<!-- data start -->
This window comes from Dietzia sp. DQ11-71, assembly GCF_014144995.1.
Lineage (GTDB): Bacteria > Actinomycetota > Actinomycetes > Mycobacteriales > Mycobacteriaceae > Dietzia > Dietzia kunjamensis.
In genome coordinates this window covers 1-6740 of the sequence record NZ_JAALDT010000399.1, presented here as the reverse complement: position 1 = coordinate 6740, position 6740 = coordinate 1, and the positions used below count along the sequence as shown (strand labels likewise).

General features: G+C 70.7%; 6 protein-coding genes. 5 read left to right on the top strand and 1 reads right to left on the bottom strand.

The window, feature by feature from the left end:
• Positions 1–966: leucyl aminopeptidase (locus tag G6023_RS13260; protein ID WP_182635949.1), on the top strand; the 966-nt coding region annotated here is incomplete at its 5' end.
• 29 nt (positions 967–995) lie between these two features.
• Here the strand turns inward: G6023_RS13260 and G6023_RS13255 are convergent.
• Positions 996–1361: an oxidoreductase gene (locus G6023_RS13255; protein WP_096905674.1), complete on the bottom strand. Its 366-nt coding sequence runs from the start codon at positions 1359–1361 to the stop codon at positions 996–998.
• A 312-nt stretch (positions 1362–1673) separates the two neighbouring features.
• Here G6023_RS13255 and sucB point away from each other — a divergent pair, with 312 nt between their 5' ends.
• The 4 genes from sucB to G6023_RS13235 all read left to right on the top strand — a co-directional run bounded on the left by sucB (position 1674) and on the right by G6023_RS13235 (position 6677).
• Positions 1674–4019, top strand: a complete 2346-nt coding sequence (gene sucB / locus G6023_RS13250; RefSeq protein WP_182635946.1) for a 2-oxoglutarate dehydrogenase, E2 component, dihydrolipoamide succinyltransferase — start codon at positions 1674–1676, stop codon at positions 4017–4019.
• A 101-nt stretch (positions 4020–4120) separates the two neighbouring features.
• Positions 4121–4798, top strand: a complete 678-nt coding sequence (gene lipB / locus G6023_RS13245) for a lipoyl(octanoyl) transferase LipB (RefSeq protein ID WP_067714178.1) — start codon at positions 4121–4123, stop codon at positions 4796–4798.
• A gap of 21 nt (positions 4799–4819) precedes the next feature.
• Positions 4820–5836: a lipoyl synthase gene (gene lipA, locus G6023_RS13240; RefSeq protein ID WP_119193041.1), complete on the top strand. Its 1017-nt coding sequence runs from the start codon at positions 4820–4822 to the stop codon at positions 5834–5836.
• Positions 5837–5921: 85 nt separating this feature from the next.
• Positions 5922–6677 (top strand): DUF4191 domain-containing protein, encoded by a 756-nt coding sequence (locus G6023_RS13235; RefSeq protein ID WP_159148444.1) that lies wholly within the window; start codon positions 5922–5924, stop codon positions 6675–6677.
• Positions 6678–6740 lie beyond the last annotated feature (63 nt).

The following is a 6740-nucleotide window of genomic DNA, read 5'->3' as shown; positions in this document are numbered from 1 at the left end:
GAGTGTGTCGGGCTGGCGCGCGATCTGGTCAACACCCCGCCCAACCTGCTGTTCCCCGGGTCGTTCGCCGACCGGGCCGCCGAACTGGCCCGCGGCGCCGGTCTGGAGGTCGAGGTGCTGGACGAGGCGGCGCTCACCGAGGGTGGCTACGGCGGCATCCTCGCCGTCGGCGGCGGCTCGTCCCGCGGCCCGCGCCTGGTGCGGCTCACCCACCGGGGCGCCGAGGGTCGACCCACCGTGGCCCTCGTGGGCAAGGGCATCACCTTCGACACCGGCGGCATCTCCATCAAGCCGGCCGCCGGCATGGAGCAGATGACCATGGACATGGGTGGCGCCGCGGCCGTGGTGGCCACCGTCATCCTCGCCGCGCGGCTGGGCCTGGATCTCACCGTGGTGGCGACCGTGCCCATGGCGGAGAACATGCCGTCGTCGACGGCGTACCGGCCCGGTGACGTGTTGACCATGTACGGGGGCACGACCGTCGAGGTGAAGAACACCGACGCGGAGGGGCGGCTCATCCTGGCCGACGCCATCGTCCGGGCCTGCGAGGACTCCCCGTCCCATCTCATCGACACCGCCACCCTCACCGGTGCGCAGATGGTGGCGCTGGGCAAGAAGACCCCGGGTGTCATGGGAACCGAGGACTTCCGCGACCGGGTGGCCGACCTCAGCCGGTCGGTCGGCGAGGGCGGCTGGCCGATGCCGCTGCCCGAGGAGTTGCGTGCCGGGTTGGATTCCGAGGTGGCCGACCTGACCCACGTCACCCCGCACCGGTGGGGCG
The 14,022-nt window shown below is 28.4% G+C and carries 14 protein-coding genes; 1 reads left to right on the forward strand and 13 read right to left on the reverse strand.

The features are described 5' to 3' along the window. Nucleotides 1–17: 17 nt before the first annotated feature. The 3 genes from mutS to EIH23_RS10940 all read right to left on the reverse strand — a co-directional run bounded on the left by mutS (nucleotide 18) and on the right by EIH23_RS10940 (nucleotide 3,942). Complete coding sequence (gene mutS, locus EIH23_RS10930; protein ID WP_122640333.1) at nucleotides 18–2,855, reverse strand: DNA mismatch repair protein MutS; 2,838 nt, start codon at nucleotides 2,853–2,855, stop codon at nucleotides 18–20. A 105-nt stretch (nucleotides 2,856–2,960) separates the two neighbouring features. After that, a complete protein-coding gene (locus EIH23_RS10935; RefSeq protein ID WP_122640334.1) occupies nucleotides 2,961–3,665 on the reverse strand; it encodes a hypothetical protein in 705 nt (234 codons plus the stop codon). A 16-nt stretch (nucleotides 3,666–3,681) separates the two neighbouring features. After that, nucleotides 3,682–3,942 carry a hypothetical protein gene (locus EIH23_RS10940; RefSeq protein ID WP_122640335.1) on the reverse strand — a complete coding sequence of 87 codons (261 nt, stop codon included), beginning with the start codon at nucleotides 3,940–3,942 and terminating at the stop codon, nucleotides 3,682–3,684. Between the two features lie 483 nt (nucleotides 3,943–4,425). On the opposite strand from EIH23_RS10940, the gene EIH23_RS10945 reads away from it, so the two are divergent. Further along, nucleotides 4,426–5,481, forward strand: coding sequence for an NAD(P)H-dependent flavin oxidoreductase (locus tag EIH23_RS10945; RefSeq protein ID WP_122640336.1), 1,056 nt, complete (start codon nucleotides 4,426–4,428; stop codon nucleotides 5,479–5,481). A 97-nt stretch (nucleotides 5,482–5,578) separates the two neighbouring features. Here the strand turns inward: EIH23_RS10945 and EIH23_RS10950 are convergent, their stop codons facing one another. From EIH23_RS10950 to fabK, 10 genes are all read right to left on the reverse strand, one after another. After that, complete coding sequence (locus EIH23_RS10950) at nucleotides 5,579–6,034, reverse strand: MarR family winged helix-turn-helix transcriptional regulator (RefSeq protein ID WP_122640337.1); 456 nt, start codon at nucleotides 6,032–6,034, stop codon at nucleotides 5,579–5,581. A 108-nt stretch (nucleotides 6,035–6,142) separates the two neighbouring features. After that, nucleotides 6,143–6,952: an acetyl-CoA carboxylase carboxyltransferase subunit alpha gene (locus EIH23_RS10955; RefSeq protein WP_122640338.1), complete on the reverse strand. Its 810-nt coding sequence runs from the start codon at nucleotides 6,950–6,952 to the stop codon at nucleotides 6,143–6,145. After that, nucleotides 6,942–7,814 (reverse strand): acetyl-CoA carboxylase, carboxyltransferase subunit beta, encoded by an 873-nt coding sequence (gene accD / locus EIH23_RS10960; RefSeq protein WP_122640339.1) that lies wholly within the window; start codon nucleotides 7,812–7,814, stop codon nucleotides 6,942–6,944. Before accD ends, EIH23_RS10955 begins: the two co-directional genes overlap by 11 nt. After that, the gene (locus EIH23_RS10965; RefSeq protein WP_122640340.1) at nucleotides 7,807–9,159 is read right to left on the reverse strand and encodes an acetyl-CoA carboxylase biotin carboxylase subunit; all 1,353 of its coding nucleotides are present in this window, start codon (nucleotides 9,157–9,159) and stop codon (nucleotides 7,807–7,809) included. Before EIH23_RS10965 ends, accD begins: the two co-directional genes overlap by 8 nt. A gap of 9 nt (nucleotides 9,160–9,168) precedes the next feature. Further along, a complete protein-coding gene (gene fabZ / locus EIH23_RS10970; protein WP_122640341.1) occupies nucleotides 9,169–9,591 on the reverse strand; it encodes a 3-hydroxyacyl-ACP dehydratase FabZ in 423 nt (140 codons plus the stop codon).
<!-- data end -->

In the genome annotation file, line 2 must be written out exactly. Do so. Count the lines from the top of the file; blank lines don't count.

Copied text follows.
Lineage (GTDB): Bacteria > Actinomycetota > Actinomycetes > Mycobacteriales > Mycobacteriaceae > Dietzia > Dietzia kunjamensis.